The Rwanda Investigations Bureau (RIB) has said the number of people prosecuted for denying the 1994 against the Tutsi is steadily dropping over the years as the population becomes more enlightened.
RIB Secretary General Colonel Jeannot Ruhunga said for past five years, some 2,300 files have been submitted to the Prosecutor General for eventual onward appearance in the courts.
As per the special law enacted in 2018, genocide ideology is depicted in various forms. It comes out in the form of denial of the genocide, minimization of the genocide, and justification of genocide.
There is also causing disappearance or degradation of evidence of the genocide, as well as stealing or destroying the bodies of victims of genocide and demolishing, damaging, or desecrating a memorial site.
Another crime that is stipulated in the law is violence against a survivor of genocide. This particular one is commonly seen, as property of survivors is damaged, abuses hurled at them, or hurtful language said to them.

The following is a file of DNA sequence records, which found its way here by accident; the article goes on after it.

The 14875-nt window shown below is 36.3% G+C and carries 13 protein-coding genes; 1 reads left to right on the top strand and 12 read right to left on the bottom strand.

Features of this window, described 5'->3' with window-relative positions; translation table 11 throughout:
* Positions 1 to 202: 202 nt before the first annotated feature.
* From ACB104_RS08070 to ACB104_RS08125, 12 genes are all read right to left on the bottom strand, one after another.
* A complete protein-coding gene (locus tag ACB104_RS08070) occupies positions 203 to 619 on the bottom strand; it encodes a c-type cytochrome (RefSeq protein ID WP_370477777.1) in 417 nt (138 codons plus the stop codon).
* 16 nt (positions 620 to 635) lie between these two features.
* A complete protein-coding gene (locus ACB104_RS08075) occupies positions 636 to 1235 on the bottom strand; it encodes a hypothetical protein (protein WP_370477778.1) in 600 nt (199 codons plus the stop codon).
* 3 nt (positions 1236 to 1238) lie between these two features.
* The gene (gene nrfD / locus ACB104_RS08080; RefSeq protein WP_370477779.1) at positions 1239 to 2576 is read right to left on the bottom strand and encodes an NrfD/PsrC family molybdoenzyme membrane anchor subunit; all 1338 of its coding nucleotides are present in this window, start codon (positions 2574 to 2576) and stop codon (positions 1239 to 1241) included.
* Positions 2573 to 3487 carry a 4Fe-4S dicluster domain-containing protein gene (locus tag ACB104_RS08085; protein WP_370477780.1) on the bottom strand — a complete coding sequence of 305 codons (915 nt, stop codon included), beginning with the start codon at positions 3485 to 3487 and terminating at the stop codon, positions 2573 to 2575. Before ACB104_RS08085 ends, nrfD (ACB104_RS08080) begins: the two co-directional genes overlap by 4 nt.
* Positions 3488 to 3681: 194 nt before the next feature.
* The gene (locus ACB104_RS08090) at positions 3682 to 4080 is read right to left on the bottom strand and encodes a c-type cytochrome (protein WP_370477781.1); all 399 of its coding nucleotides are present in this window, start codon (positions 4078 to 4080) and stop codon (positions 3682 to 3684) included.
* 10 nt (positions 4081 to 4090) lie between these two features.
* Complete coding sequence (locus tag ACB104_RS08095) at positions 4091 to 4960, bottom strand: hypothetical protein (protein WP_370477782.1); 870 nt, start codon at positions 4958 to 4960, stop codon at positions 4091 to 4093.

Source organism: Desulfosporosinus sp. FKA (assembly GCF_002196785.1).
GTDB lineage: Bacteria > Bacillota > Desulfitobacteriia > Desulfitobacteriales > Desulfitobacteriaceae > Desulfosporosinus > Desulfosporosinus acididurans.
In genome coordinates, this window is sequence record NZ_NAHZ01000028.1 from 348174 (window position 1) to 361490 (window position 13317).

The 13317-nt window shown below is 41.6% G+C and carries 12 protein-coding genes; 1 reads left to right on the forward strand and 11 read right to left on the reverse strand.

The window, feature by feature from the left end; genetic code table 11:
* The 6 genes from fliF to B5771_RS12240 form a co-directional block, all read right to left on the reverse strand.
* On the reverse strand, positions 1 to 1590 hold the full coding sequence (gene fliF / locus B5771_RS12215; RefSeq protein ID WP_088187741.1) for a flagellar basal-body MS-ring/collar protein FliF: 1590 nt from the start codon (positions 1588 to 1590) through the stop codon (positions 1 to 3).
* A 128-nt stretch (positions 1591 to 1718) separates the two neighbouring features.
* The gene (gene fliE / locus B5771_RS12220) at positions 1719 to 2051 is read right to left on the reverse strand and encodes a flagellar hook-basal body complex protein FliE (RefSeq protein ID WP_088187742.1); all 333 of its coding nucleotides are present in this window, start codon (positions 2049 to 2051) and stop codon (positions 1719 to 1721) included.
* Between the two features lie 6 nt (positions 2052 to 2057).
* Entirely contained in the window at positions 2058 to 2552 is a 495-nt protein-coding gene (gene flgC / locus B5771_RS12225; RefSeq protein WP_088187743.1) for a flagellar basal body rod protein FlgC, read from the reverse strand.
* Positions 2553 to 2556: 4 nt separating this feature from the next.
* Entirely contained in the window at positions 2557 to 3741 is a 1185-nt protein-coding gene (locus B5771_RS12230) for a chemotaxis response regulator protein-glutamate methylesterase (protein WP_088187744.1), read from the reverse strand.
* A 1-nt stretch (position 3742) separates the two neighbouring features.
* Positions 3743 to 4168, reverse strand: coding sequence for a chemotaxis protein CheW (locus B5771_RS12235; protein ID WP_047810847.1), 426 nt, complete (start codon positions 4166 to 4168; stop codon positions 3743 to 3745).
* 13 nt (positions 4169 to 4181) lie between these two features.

For the different above crimes, suspects face up to between two years in jails to 15years, with fines of up to Rwf 2m.
Acts of genocide ideology mostly occur in the period leading up to the commemoration in April, and some time after. Figures from RIB show that there was a 39% drop in genocide ideology cases during the 2019 commemoration period, from 114 people arrested the previous year.
“We are a seeing a downward trend in genocide ideology cases, indication that the Rwandan population is increasingly becoming enlightened about its negative impact on society,” said Ruhunga in local media interviews this weekend.
However, government still faces the challenge of people negating the genocide who are outside the country. These voices have recently been reinforced by the US and UK recent release of their positions on a UN General Assembly resolution on the appellation of the genocide.
Parliament last year asked the executive to appoint an “ambassador at-large against genocide”, which is yet to be done.